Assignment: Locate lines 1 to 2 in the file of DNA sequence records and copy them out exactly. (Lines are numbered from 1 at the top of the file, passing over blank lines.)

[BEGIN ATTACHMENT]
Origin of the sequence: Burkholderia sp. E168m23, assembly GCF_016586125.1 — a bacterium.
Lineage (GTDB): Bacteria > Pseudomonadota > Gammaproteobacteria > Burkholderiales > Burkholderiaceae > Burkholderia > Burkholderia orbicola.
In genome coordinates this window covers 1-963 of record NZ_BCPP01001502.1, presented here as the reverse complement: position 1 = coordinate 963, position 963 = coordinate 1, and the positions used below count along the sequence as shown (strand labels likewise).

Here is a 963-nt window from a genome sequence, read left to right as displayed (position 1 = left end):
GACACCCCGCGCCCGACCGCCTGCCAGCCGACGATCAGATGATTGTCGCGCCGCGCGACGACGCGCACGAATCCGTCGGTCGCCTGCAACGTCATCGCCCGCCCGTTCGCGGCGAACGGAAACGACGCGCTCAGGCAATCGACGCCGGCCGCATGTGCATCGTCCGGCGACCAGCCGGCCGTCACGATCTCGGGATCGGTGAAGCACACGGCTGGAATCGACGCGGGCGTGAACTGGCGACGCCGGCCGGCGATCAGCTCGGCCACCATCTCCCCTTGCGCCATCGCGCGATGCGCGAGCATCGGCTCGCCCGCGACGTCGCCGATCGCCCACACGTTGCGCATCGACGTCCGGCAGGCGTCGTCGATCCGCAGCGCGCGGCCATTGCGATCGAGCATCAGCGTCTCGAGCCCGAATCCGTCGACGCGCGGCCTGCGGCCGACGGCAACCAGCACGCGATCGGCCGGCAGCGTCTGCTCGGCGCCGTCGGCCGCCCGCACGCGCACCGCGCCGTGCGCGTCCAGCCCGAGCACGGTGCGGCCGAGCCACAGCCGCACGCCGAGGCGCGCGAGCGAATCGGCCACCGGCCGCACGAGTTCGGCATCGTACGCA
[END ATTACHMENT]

Origin of the sequence: Burkholderia sp. E168m23, assembly GCF_016586125.1 — a bacterium.
Lineage (GTDB): Bacteria > Pseudomonadota > Gammaproteobacteria > Burkholderiales > Burkholderiaceae > Burkholderia > Burkholderia orbicola.